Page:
Network and information systems (NIS) and the essential functions they support play a vital role in society from ensuring the supply of electricity, water, oil and gas to the provisioning of healthcare and the safety of passenger and freight transport. In addition, computerized systems are performing vital safety-related functions designed to protect human lives. For example, such systems are controlling the safe operation of industrial sites that process and store dangerous chemicals as well as those that play a key role in the safety of aviation, rail transportation etc. Their reliability and security are essential to everyday activities.

As we have seen from numerous cybersecurity incidents, these systems can be an attractive target for malicious actors, and they can also be susceptible to disruption through single points of failure. The magnitude, frequency and impact of network and information system security incidents are increasing. Events such as the 2017 WannaCry ransomware attack, the 2016 attacks on U.S. water utilities, and the 2015 attack on Ukraine’s electricity network clearly highlight the impact that incidents can have.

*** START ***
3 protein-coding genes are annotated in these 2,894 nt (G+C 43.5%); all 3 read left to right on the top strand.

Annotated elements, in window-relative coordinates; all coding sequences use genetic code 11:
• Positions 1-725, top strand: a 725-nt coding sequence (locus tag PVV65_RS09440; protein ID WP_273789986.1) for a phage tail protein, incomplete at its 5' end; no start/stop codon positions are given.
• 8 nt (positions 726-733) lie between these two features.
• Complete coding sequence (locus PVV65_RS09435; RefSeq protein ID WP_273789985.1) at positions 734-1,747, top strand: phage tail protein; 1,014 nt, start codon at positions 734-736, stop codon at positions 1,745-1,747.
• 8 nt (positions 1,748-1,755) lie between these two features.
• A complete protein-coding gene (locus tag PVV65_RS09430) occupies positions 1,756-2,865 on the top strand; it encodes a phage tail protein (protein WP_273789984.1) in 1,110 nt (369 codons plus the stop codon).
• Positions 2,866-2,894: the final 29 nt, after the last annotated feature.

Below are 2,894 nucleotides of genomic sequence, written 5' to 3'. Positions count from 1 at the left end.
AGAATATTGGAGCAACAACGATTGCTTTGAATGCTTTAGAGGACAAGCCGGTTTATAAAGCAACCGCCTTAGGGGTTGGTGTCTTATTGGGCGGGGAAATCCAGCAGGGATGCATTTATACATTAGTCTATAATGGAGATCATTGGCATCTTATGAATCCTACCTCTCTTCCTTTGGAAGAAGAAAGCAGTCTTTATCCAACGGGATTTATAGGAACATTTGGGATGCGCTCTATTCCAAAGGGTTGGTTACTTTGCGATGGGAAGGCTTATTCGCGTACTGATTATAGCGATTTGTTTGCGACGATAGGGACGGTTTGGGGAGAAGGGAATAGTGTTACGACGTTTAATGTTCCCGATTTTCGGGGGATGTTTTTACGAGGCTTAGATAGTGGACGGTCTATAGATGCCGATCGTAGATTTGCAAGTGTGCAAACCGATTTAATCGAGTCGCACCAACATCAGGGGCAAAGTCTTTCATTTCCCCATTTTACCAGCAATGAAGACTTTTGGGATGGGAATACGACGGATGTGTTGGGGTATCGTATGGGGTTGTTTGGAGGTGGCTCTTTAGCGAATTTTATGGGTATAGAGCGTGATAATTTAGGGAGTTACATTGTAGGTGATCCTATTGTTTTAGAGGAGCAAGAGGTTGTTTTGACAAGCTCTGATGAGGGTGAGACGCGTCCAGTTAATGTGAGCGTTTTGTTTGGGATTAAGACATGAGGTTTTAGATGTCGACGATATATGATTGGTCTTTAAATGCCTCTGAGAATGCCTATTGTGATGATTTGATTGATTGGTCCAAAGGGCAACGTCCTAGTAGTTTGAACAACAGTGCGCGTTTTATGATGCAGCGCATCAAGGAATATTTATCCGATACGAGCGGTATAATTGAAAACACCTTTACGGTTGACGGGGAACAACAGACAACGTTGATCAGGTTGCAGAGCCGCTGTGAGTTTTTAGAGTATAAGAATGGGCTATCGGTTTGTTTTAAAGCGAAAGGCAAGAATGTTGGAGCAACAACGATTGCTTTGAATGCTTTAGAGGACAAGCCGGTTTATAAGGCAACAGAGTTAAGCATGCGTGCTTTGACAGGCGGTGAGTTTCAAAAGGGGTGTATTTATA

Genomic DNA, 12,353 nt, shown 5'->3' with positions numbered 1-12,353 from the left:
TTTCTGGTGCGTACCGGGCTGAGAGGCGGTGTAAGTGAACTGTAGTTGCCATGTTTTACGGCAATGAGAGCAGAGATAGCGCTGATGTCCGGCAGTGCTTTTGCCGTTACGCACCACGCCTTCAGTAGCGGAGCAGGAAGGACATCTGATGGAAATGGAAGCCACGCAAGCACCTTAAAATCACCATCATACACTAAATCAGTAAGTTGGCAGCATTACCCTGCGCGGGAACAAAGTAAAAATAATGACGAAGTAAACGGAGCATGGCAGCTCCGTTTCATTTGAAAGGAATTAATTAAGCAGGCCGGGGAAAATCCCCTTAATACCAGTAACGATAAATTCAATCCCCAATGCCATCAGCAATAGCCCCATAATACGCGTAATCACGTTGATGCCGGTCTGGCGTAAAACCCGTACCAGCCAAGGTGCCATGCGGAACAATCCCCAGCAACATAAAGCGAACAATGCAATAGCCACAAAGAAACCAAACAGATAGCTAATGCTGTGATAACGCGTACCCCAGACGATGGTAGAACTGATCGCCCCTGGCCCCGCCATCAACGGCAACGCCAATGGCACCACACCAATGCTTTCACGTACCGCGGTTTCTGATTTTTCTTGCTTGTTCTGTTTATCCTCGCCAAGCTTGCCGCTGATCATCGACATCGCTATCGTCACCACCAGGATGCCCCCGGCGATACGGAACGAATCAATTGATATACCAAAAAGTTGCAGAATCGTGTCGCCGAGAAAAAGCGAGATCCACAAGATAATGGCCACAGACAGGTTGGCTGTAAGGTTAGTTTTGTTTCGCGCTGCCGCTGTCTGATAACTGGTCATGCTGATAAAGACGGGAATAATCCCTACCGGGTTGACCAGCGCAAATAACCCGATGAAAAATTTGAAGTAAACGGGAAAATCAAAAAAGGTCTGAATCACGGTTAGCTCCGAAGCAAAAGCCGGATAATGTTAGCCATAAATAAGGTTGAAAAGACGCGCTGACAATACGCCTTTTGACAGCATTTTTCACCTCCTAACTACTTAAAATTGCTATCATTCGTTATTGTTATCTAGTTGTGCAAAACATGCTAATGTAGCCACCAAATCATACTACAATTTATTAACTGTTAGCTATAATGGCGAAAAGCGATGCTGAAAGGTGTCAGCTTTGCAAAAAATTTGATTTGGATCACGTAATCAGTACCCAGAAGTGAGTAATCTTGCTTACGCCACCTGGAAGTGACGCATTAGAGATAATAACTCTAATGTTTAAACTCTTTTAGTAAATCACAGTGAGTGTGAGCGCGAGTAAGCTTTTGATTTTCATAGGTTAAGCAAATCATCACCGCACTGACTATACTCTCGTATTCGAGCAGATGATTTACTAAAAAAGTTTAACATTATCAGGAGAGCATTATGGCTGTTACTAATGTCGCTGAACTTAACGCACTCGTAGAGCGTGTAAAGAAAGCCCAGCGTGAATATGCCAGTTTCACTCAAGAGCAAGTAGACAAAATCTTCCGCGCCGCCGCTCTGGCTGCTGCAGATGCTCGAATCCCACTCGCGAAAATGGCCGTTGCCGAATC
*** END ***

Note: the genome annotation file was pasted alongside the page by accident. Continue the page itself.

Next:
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Computerized safety systems could be adversely affected by a cyber incident either as a side-effect of a compromise or as a result of a highly targeted cyber-attack that’s specifically aimed at reducing the effectiveness of safety mechanisms. Such was the case with TRITON malware.

Cyber incidents can result in several different consequences depending on the nature of the computer systems targeted and the intention of the perpetrators. Given that the possible consequences of cyber incidents can be extremely serious or perhaps even catastrophic, industrial organizations require very robust levels of cybersecurity and resilience.

There is, therefore, a need to improve the security of network and information systems. Those efforts should especially focus on essential functions which if compromised could potentially cause significant damage to (Read more...)